Temporal patterns in the rates of first records on a continent (thereby excluding subsequent within-continental spread) vary distinctly across continents and taxonomic groups (Fig. 4 and Supplementary Fig. 6). Within taxonomic groups, there may be different pathways driving invasions of species that differ in their ecology and temporal patterns in these pathways are likely to vary among world regions. Indeed, we did not find a consistent pattern in the temporal trends within a taxonomic group across continents (Supplementary Fig. 7). Some of the observed inter-continental variation seems to be a consequence of European colonization, such as the steep increase of first record rates of alien vascular plants in the nineteenth century in North America and Oceania (Fig. 4). However, most of the inter-continental variation is difficult to explain, due to the lack of knowledge and data of the underlying processes, and the high inter-annual variation of the first record rates. Remarkably, most of these temporal variations in first record rates are nearly impossible to detect using cumulative numbers of alien species (Supplementary Fig. 8), a common way of presenting alien species accumulations.

The first record of an alien species may be the result of a human-mediated introduction of that species into a region, or a consequence of previous introductions into neighbouring areas and subsequent natural spread into adjacent regions. To remove the influence of introductions due to the species natural range expansion in the alien range, we considered only the first records of alien species on a continent, which revealed qualitatively similar, although less clear, trends compared with the full data set (Supplementary Fig. 9). First records are often influenced by a time lag between the actual introduction of a species and its detection19. The delay is likely to have decreased with time due to more intense sampling (for example, national species inventories) in recent decades, resulting in earlier detections of alien species after their introduction into new regions. However, the chronology of first record rates within the same taxonomic group should not change qualitatively (see Supplementary Notes for a detailed assessment of data quality and a discussion of the potential influence of varying sampling intensity on study results).

Predicting alien species accumulations

Trade is consistently reported as a crucial predictor for the number of alien species in a country6,18,20. Although these studies used total alien species numbers, we here test the congruence of the temporal development of import values and alien species accumulations. The relationship between alien species numbers and the values of imported commodities was found to be nonlinear, best described by a function saturating at large import values20,21. This was confirmed for some taxonomic groups (for example, algae, insects and molluscs), but not for others (vascular plants, mammals, fishes and crustaceans; Fig. 3).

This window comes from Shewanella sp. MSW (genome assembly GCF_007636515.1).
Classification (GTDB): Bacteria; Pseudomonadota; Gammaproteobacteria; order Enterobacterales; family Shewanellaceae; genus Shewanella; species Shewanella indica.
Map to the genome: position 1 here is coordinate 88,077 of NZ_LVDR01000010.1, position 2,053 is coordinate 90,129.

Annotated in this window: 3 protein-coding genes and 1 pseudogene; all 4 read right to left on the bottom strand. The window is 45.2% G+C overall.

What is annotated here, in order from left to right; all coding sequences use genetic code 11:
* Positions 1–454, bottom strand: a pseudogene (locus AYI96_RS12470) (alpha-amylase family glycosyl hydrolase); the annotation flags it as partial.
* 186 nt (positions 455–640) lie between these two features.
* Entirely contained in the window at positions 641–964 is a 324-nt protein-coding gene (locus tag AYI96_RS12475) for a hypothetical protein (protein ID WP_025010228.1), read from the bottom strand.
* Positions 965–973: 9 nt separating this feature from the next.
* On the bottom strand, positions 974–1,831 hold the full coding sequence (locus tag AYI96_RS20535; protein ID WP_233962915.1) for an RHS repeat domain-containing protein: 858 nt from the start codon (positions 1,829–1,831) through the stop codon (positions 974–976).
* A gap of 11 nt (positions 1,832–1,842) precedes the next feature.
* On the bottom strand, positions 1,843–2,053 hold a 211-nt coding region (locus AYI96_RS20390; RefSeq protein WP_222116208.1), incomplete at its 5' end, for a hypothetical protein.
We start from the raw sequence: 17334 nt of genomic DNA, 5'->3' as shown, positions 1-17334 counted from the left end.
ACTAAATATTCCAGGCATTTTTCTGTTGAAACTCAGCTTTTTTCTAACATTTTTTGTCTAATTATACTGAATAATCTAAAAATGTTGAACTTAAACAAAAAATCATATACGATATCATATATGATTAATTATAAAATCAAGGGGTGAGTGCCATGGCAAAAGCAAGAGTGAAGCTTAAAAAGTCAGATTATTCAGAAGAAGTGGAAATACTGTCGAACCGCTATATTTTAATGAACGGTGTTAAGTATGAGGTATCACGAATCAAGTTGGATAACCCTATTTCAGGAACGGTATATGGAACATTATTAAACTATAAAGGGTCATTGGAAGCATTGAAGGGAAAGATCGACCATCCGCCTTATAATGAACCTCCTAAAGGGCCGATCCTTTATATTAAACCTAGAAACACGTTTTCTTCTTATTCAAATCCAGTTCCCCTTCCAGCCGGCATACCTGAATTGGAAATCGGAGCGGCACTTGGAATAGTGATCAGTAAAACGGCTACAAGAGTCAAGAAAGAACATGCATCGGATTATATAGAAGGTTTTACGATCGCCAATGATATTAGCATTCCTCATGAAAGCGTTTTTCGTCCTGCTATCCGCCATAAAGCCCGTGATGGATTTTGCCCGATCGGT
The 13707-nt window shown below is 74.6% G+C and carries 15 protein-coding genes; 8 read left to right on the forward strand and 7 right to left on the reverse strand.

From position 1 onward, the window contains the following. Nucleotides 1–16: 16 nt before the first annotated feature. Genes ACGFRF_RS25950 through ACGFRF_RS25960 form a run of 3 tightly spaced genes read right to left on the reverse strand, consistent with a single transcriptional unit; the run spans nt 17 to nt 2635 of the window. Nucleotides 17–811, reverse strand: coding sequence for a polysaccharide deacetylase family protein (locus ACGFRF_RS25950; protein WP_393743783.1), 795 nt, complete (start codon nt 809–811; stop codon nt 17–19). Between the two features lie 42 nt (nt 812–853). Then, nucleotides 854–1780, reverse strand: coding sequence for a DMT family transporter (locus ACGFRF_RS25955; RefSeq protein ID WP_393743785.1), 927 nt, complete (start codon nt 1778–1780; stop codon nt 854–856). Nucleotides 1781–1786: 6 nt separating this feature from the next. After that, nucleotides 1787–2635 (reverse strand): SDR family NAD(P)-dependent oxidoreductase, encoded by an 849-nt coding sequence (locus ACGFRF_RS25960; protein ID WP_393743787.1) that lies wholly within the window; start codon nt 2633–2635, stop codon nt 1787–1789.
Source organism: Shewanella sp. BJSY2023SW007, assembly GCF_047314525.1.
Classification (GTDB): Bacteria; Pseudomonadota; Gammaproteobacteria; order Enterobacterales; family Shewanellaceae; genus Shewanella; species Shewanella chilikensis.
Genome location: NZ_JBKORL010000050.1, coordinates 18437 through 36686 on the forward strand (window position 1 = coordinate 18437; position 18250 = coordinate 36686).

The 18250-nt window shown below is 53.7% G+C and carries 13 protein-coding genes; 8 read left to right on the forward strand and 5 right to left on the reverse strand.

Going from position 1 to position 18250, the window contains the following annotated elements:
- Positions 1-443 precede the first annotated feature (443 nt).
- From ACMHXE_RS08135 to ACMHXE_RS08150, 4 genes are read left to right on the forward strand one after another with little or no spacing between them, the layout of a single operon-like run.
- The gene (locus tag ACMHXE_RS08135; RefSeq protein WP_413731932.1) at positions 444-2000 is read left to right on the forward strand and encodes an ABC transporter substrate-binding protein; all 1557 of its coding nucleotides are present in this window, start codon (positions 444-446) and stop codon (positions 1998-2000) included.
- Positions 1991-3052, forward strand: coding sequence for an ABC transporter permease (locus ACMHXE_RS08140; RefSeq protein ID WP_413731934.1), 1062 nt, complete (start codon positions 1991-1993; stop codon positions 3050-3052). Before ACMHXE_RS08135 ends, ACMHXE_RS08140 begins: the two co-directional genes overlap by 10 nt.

In theory, the accumulation of species should slow down at some time, for example, due to the depletion of incoming species pools or regional saturation. Knowledge about the future development of alien species accumulation would be important for management strategies to counteract new alien species introductions and impacts. The results of our model indicate that the prediction of future trajectories of alien species accumulation highly depends on the size of the pool of potential invaders (Fig. 5) and how the probability of introduction changes with time (Supplementary Fig. 5). Introducing other mechanisms relevant for the establishment of alien populations, such as an Allee effect, delayed the process of invasion, but revealed qualitatively similar results (dashed lines in Fig. 5c). The pool of potential invaders consists of those species, which are capable of being introduced into the focal region and establish an alien population. This species pool results from the complex interplay of species’ native distributions, their abundances in the native range, environmental matches and colonization and propagule pressure, which further depends on the pathways connecting native and focal region and their rates of transport (for example, import volumes)5,22,23,24. All of these factors are likely to have changed during the last centuries. Although it may be possible to dissect the interactions of these factors in case studies of individual guilds of species in specific regions, such an analysis is nearly impossible to perform on a global scale. Yet, without a thorough knowledge about the underlying mechanisms driving past invasion dynamics, it will be very difficult to determine trajectories of future alien species accumulations other than extrapolating fitted trends, which are, however, associated with high uncertainty (but see ref. 18 when time lags are involved).